No blast colonies were detected in 6 of 8 leukemic bone marrow samples treated with 410-8 M B43-PAP for 8 hr at 37 C. Four hours incubation with B43-PAP proved as effective as 8 hr incubation and no residual blast colonies were detected in immunotoxin treated samples from any of 5 patients tested (Table VI). In summary, colony formation was completely inhibited in 8 of 10 cases by B43-PAP (4 hr or 8 hr incubations at 37 C.). The inhibition of leukemic progenitor cells ranged from 92% (patient #8) to >99.96% (p't #7) with a mean value of ≧98.9%.

In contrast to the toxicity of B43-PAP, a mixture of 410-8 M free B43 MoAb and 810-8 M unconjugated PAP did not elicit a significant inhibition of blast progenitor cells. Control IT 3Al-PAP and T101-PAP only minimally affected the colony forming ability of common B-lineage ALL progenitor cells (Table VI).

M. Effect of B43-PAP on Normal Monopotent (CFU-GM, CFU-E, CFU-MK) and Pluripotent (CFU-GEMM) Bone Marrow Progenitor Cells

Bone marrow mononuclear cells (BMMNC) from 2 healthy individuals were examined for B43-PAP reactivity by indirect immunofluorescence and flow cytometry. The percentage of B43-PAP labelled BMMNC was 9.1% and 8.1%, respectively. Control cultures yielded 159 (range:l50-170) granulocyte-macrophage (GM-), 118 (range:l05-131) erythroid (E-), 12.8 (range:8-20) pure megakaryocyte (MK-) and 19 (range: 16-21) multilineage (GEMM-) colonies per 105 HMMNC. At 10-8 M B43-PAP monopotent and pluripotent progenitors were only minimally affected. At 410-8 M, 33% of CFU-GM, 48.5% of CFU-E and 35.5% of CFU-GEMM were inhibited. Megakaryocyte progenitors (CFU-MK) were inhibited only 4%. As shown in Table VI, B43-PAP eliminated up to 99.96% of common B-lineage ALL progenitor cells at this immunotoxin concentration.

V. Discussion

A novel colony assay system has been employed to evaluate the cytotoxicity of B43-PAP, a human B cell directed immunotoxin, against sIg-negative B-lineage leukemic bone marrow progenitor cells freshly obtained from ALL patients. A maximum kill of ≧99.96% of leukemic progenitor cells was achieved after treatment with B43-PAP under conditions in which less than 40% of normal pluripotent hematopoietic progenitor cells (CFU-GEMM) were inhibited. B43-PAP completely inhibited primary blast colony formation in 8 of 10 common B-lineage ALL cases. These data establish that the B-lineage associated surface determinant recognized by B43-MoAb is expressed on common B-lineage ALL progenitor cells in sufficient quantities to allow effective binding and internalization of the immunotoxin. Our findings further illustrate that B-lineage blast progenitors are sensitive to pokeweed antiviral protein at the ribosomal level. Thus, it is expected that immunotoxins containing the B43 MoAb bound to pokeweed antiviral protein will be useful for in vivo elimination of residual leukemic progenitor cells from patients with common B-lineage ALL, as well as for ex vivo purging of autologous marrow grafts in these patients prior to autologous bone marrow transplantation.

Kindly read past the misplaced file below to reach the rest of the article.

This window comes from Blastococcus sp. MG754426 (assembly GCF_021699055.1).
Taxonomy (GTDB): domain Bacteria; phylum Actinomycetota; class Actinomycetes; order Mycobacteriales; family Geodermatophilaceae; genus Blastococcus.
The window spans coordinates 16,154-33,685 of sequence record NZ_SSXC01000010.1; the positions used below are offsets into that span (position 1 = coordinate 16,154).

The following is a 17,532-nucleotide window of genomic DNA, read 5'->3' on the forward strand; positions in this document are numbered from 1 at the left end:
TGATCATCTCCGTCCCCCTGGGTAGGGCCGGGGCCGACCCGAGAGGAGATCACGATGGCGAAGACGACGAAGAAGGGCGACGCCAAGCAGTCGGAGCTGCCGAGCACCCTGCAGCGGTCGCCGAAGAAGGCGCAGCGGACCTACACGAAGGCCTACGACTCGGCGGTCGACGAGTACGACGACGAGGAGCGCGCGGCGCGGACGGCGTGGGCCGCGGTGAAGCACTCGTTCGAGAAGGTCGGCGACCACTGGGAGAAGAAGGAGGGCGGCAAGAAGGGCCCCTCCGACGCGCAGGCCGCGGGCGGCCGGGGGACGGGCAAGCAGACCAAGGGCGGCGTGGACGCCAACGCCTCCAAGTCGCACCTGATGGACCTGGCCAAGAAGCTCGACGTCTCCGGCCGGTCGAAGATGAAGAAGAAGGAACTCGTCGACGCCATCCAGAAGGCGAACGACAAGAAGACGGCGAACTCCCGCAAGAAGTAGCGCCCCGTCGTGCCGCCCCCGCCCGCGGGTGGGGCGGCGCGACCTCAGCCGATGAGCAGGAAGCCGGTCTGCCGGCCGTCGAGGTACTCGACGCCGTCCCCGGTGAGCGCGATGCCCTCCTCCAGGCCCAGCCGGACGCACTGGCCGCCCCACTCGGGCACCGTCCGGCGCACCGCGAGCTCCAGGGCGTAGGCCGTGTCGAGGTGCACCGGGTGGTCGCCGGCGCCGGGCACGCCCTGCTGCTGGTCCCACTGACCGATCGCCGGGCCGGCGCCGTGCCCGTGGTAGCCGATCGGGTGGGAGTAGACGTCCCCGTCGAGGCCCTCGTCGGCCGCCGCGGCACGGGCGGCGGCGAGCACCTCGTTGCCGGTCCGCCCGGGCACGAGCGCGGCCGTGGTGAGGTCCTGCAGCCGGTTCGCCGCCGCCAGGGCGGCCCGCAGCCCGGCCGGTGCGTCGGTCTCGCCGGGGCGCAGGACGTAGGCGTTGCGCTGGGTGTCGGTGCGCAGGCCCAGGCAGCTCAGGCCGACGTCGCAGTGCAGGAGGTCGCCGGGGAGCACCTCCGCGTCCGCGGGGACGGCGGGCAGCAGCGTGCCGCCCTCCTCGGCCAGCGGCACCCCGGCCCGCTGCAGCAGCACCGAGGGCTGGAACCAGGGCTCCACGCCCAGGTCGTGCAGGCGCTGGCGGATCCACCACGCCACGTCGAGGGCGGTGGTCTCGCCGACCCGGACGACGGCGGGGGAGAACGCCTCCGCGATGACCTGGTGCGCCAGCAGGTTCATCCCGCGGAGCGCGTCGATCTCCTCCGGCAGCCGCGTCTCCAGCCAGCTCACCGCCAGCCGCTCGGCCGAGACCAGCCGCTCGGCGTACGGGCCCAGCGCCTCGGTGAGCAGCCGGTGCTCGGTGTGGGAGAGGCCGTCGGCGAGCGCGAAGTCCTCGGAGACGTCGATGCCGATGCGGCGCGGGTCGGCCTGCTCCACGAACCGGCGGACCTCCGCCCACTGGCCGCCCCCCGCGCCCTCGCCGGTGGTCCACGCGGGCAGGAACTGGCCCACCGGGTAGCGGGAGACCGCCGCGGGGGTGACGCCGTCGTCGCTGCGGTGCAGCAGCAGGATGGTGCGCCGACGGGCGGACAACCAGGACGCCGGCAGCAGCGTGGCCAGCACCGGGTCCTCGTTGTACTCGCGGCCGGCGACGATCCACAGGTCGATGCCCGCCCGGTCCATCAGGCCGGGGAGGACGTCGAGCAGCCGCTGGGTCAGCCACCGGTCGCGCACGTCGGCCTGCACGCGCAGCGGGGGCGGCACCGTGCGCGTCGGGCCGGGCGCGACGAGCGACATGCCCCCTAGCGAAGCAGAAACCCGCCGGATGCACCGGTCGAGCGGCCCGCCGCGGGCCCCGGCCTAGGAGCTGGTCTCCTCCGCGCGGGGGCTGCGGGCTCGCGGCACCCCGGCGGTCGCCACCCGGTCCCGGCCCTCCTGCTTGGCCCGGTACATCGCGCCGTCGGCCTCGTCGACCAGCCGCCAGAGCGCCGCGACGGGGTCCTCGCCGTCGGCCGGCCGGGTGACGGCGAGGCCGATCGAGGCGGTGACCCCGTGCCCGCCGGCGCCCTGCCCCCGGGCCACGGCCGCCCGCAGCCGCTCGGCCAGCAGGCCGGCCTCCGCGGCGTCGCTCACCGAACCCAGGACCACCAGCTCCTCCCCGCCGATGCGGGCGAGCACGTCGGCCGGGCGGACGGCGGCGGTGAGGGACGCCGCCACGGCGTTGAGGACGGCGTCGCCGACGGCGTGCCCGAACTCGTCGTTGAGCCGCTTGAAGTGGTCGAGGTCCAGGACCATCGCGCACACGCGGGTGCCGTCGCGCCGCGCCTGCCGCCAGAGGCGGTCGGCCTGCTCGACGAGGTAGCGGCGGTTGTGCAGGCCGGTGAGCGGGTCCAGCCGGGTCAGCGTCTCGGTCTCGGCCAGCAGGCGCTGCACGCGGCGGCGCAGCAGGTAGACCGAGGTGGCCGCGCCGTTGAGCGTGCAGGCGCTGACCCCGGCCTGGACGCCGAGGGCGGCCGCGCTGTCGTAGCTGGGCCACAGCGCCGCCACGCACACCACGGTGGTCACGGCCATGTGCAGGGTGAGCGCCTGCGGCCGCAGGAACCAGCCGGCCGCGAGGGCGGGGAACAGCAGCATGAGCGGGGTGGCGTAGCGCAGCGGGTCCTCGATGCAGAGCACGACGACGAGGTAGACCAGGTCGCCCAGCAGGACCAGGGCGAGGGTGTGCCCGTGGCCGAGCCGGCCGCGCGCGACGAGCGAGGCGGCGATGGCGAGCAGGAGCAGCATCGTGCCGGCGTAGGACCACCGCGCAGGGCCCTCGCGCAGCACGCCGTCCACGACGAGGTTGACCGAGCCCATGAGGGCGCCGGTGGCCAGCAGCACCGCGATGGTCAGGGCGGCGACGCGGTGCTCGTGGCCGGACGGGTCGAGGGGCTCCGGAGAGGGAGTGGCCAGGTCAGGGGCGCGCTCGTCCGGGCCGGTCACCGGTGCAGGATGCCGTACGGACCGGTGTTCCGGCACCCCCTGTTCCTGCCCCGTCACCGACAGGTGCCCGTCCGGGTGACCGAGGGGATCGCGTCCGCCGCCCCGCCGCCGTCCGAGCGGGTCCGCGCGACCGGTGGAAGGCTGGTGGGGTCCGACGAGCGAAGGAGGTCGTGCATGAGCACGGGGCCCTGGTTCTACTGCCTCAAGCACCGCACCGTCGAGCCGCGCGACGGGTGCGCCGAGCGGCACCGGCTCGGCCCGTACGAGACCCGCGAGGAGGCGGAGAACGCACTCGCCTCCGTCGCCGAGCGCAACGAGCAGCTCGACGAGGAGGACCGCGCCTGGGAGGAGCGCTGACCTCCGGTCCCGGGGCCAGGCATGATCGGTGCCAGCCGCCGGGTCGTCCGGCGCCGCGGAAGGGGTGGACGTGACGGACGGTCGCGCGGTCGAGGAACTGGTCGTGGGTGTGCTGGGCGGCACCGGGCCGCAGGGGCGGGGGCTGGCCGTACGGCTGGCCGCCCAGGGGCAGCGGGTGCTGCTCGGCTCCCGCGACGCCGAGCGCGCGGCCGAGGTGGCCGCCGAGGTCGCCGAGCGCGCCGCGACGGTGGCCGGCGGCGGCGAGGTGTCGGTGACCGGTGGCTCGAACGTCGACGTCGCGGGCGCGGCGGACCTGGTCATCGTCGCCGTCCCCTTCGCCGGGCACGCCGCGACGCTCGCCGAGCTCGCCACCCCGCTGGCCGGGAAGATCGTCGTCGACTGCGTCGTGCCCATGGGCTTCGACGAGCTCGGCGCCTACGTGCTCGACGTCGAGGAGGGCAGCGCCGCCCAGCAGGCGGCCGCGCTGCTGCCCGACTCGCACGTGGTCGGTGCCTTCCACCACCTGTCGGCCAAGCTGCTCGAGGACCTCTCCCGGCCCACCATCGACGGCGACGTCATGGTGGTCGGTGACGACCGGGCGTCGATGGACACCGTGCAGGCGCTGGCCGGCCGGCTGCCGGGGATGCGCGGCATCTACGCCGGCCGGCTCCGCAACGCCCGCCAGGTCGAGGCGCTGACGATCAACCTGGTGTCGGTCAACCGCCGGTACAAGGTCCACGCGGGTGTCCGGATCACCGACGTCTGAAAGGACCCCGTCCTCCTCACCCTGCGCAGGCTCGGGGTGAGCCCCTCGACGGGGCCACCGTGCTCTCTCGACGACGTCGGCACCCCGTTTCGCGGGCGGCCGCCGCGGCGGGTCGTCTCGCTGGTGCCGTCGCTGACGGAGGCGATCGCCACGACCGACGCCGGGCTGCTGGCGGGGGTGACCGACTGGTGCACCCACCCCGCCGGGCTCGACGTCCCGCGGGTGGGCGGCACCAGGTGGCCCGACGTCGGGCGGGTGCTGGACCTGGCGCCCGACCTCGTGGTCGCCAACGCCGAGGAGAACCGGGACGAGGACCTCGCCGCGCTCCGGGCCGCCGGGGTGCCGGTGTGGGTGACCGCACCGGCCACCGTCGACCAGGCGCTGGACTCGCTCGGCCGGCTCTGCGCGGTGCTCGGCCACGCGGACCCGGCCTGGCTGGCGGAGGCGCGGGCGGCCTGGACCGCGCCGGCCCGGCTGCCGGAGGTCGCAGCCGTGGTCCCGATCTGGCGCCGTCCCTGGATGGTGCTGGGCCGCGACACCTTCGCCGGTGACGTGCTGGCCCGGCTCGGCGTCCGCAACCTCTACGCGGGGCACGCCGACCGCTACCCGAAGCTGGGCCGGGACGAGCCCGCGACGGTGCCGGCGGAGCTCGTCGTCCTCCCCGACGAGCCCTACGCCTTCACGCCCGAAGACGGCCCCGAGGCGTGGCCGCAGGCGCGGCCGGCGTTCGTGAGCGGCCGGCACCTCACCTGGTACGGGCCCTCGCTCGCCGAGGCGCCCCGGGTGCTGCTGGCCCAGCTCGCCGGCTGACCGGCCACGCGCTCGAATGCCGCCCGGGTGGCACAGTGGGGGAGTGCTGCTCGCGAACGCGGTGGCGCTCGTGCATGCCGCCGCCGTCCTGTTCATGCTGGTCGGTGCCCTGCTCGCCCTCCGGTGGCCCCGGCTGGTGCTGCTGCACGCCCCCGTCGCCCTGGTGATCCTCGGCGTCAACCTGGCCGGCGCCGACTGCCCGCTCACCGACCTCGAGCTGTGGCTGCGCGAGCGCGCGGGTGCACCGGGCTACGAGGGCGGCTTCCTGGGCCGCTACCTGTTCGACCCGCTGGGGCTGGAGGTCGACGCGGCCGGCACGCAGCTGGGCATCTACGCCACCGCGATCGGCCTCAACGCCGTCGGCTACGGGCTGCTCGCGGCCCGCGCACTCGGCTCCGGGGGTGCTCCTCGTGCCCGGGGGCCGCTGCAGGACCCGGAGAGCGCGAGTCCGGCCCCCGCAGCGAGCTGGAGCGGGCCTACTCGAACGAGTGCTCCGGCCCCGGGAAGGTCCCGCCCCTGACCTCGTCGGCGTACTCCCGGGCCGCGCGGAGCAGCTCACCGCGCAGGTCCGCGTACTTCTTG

Monoclonal antibody B43 is secreted by hybrid cell line IST-1586 which has been deposited with the American Type Culture Collection, 12301 Parklawn Drive Rockville, MD, U.S.A. and has been assigned accession number ATCC HB 8903.

A culture of the deposited microorganism will be made available to the public upon the grant of patent based upon the present application. It is to be understood that the availability of a deposit does not constitute a license to practice the subject invention in derogation of patent rights granted by the United States government. Furthermore, the present invention is not to be limited in scope by the microorganism deposited, since the deposited embodiment is intended as a single illustration of one aspect of the invention. Indeed, various modifications of the invention in addition to those shown and described herein will become apparent to those skilled in the art from the foregoing description.

For example, other hybridomas and the monoclonal antibodies secreted therebv which exhibit the novel properties of IST-1586 and B43 are intended to fall within the scope of the present invention. Such antibodies include those capable of substantially blocking the binding of the B43 antibody to its receptor site on human B-cells. Likewise, such hybridomas include other immortal cell lines capable of secreting MoAb's capable of blocking the binding of the B43 MoAb to its B-cell receptor site. Other such modifications are intended to fall within the scope of the appended claims.

Non-Patent Citations
1 *C. S. Abramson et al., J. Immunology, 126, 83 (1981).
2 *Copy of ATCC Deposit Contract with respect to hybridoma IST 1586 (ATCC HB 8903), dated Sep. 16, 1985.
3 *F. M. Uckun et al., J. Immunology, 134, 2010 (1985).
4 *L. M. Nadler et al., J. Immunology, 131, 244 (1983).
5Nadler, L. M. et al. "A Unique Cell Surface Antigen Identifying Lymphoid Malignancies of B Cell Origin," J. Clin. Invest., vol. 67, Jan. 1981, pp. 134-140.
6 *Nadler, L. M. et al. A Unique Cell Surface Antigen Identifying Lymphoid Malignancies of B Cell Origin, J. Clin. Invest., vol. 67, Jan. 1981, pp. 134 140.
7Stashenko, P. et al. "Characterization of a Human B Lymphocyte-Specific Antigen," J. Immunology, vol. 125, No. 4, Oct. 1980, pp. 1678-1685.
8 *Stashenko, P. et al. Characterization of a Human B Lymphocyte Specific Antigen, J. Immunology, vol. 125, No. 4, Oct. 1980, pp. 1678 1685.
9Uckum, F. M. et al. (II) "Increased Efficiency in Selective Elimination of Leukemia Cells by a Combination of a Stable Derivative of Cyclophosphamide and a Human B-Cell-Specific Immunofoxin Containing Pokeweed Antiviral Protein", Cancer Research 45:69-75, Jan. 1985.